Because of its limited spatial resolution, PET measures are subject to partial volume effects (PVE), which may result in artificially decreased values of rCMRglc. In PET studies of patients with AD, it is critical to know if reduced rCMRglc reflects a reliable in vivo index of neuronal/synaptic dysfunction or is merely a consequence of increased PVE caused by brain atrophy. Recently we showed that rCMRglc remained lower in patients with typical AD than in matched controls after PVE correction, indicating that brain atrophy alone does not account for the observed hypometabolism.17
Given that posterior brain atrophy in patients with AD + VS is generally greater than in patients with AD, and given its atypical distribution, the question arises as to what proportion of the occipital hypometabolism observed in AD + VS is caused by cortical atrophy. Our objective was to determine whether rCMRglc abnormalities observed in patients with AD + VS are a true index of neuronal/synaptic dysfunction, or simply a reflection of brain atrophy. We compared rCMRglc in patients with AD + VS with that in age-matched healthy control subjects, before and after rCMRglc was corrected for brain atrophy by means of segmented structural MR images. To examine whether the distinct distribution of rCMRglc abnormalities in patients with AD + VS compared with patients with typical AD is caused by different brain atrophy patterns, we compared these patients with AD + VS with a group of patients with typical AD from a previously reported study.17
We used 4 different groups: 2 patient groups and 2 healthy control groups that have already been described.14,17 Clinical and demographic data of the 4 groups are presented in Table 1.
The first 2 groups consisted of 10 patients with AD + VS and 18 age-matched healthy control subjects, respectively. A detailed description of the clinical, neuropsychological, and neuro-ophthalmologic examinations of the patients with AD + VS is provided elsewhere.14,18 Briefly, all patients met the National Institute of Neurological and Communicative Disorders and Stroke and the Alzheimer's Disease and Related Disorders Association (NINCDS-ADRDA) criteria19 for probable AD and had a history of early and prominent visual and visuospatial symptoms.14,18 Nine of the 10 patients with AD + VS were included in the original reports14,18; 1 was recruited subsequently. The 18 healthy control subjects were part of the original control group of 25.14,18 One patient and 7 control subjects from the previous study were excluded because adequate MR images were unavailable.
Data from the 15 patients with typical AD and their 19 age-matched healthy control subjects have been published previously.17 Briefly, all patients fulfilled NINCDS-ADRDA criteria for probable AD. All the subjects in the original report were included in this study.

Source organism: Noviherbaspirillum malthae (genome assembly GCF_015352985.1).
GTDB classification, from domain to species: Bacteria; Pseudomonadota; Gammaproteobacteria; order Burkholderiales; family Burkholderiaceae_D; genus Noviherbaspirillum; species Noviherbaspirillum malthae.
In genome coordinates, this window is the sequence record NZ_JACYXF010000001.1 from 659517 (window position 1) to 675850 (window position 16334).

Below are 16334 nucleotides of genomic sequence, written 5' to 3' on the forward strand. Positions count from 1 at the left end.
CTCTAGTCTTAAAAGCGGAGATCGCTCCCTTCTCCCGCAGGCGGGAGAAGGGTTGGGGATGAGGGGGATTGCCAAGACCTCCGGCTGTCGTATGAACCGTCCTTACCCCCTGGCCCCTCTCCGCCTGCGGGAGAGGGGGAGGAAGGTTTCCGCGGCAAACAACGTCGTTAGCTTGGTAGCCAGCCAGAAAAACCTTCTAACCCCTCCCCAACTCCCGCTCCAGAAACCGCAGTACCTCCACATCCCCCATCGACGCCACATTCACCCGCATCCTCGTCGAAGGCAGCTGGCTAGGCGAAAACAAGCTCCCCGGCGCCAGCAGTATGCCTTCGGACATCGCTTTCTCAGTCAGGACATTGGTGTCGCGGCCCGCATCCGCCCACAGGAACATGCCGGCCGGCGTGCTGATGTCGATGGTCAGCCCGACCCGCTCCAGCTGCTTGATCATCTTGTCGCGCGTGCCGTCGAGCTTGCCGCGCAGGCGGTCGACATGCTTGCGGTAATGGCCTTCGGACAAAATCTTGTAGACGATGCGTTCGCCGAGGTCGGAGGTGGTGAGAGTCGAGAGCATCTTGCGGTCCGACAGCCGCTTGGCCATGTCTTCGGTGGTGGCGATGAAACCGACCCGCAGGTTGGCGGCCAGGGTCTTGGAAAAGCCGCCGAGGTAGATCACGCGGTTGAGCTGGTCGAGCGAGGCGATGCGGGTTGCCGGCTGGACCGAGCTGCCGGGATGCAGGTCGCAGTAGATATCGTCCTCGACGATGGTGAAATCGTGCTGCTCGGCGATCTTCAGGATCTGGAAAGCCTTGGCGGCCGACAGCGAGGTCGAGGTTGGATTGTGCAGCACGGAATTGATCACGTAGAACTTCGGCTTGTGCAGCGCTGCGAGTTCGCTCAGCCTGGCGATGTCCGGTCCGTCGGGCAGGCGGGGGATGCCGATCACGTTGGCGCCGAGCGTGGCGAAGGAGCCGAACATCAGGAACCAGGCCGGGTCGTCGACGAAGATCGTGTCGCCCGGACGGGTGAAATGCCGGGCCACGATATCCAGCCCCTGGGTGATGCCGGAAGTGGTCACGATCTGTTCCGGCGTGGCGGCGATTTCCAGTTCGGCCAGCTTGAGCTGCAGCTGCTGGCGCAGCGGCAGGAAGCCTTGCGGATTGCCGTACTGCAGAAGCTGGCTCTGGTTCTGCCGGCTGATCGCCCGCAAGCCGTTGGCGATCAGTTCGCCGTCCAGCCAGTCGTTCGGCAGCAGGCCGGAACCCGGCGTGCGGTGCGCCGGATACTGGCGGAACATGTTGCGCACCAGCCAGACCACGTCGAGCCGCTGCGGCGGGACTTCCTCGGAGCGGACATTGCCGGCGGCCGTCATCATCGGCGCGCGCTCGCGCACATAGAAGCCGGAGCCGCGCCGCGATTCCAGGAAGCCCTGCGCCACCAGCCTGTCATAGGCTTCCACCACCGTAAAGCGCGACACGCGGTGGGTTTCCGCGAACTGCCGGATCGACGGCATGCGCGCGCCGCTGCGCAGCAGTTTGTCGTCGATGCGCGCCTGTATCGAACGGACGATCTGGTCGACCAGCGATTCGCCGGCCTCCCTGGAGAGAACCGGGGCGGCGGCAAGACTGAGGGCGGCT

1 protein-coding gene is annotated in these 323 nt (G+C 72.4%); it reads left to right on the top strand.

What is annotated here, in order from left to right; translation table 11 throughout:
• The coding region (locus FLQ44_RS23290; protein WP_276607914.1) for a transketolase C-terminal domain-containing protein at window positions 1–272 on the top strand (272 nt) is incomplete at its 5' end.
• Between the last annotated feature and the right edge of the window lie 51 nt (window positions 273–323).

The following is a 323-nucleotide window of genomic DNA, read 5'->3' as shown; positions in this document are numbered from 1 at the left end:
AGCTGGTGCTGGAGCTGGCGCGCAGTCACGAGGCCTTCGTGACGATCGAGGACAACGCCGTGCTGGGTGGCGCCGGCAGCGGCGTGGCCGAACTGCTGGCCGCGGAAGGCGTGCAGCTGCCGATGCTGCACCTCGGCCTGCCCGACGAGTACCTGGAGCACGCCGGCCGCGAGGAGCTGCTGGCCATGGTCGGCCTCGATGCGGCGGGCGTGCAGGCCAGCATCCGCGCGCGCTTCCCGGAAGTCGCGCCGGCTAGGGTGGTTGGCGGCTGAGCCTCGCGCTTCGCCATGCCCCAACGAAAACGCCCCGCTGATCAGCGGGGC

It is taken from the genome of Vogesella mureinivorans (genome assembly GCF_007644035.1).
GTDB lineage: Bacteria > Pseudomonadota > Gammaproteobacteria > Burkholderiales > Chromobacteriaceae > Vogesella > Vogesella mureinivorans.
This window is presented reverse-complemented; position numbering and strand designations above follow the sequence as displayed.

Criteria for inclusion of patients in the AD + VS group are presented in detail elsewhere.14,18 Clinical and psychological evidence18 demonstrate that patients with AD + VS had more deficits in visuoconstructional abilities and visuospatial attention than did the patients with typical AD. In addition, the patients with AD + VS had better verbal memory than did those with typical AD. Both patient groups differed from healthy controls in all measures of cognitive function, including memory, visuospatial ability, and language.
Patients (or holders of durable power of attorney) and healthy control subjects gave their written informed consent after a full explanation of the procedures and risks of the study.
Details regarding imaging procedures have been published previously.14 Briefly, for the patients with AD + VS and their control subjects, a Scanditronix PC-1024-7B tomograph (Scanditronix, Uppsala, Sweden) with an in-plane resolution of 6.0 mm at full-width half-maximum (FWHM) and axial resolution of 10 mm (FWHM) was used to measure rCMRglc following an intravenous injection of 185 MBq of [18F] fluorodeoxyglucose. Forty-five minutes after injection of the radiotracer, 2 interleaved sets of 7 images offset by 6.9 mm were obtained parallel to and 10 to 100 mm above the inferior orbitomeatal line. Subjects were studied at rest with eyes covered and ears occluded. Arterial blood samples were collected for measurement of plasma radioactivity and glucose concentration. Values of rCMRglc were calculated in units of milligrams of glucose per 100 g of tissue per minute.20,21 Images were reconstructed and then interpolated to 48 slices for a voxel size of 2 × 2 × 2 mm.